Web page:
Aside from agriculture, the southern Mexico state of Oaxaca relies on tourism for its very existence. Beginning mid-March, 2020, COVID-19 ravaged the state’s economy, as visitors began to depart en masse, and those with reservations for April, May and thereafter, cancelled. Restaurants, bars, mezcalerias, hotels, and virtually all other businesses in the retail and service industries closed their doors, out of fear and caution, and as a consequence of government dictates. We should not necessarily cry for the proprietors of the foregoing establishments, but rather for their employees; Mexico simply does not have the social nets typically found in first world countries which afford workers economic relief. Rather than weep, we must help.
In southern Mexico, Oaxaca in particular, residents typically live day-to-day, without savings for a rainy day, or for retirement for that matter. This holds true even for some in the middle classes. It’s a matter of culture rather than Western common sense. Business owners typically do indeed recognize, at a certain level, that their economic fortunes are contingent upon matters out of their control. Recall the civil unrest of 2006, the Mexican swine flu (H1N1), the US economic crisis, the warring drug cartels, and how the US State Department and journalists have dealt with each issue arising in Mexico, respectively out of paternalism and to shock media followers. Now it’s COVID-19, the coronavirus. This is not to downplay the gravity of the pandemic; on the contrary. But given the broad difference in Oaxacan versus Western worldview, the lack of advance planning for such eventualities is understandable.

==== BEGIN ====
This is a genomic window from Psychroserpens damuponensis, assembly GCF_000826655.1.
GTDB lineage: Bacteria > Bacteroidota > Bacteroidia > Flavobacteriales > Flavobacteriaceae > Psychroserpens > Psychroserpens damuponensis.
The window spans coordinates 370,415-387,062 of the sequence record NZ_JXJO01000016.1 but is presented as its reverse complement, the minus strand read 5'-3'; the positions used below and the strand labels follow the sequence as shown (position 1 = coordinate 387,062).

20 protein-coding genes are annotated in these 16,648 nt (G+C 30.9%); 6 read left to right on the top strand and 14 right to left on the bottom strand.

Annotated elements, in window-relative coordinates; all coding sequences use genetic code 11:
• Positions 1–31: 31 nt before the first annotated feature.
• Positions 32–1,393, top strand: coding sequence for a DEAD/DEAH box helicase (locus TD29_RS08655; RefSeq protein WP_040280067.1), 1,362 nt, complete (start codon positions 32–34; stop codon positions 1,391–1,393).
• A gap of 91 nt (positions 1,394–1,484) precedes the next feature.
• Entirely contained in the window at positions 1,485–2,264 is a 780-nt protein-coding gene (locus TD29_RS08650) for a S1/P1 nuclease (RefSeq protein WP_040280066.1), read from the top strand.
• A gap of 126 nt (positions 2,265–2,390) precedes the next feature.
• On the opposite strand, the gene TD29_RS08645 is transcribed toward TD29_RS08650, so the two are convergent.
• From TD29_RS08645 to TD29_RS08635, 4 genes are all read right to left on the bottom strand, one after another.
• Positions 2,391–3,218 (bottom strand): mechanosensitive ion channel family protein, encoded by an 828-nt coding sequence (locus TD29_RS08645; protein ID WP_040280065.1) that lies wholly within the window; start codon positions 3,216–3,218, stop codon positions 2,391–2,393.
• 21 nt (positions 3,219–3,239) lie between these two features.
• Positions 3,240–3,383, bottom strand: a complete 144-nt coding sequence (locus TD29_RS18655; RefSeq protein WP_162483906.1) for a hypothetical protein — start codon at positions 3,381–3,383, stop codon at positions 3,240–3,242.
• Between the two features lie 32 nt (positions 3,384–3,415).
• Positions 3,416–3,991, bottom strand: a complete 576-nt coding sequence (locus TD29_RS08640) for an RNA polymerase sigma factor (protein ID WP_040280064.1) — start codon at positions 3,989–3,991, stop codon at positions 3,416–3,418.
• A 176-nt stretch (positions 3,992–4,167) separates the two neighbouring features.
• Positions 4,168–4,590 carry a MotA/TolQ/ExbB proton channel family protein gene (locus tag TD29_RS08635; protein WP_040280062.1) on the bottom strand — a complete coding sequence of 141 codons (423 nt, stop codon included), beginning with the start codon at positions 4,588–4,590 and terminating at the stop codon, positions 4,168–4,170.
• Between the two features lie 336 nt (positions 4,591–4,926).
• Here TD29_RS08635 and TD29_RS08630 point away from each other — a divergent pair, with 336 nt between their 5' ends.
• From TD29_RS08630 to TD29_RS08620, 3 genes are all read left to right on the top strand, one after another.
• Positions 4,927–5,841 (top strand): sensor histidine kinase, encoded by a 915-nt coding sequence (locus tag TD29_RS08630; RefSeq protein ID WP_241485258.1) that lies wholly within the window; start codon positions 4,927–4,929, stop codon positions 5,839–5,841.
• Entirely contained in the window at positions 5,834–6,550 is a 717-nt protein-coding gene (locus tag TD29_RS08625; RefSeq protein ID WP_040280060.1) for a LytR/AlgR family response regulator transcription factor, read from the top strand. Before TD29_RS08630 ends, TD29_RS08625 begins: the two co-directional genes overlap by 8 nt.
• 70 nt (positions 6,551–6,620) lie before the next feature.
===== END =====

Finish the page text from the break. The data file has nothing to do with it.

Of course, using my Canadian upbringing, at first glance I should suggest that those Oaxacans in the retail and service industries with a modicum of common sense, should recognize that we never know when the next crisis will hit, and so each and every prospective business person must consider this when contemplating an entrepreneurial endeavors from the outset, and plan for hardship eventualities while serving tourists during the good times. They should squirrel away some of their profits. But that is an ethnocentric approach, rather than the preferred cultural relativistic perspective.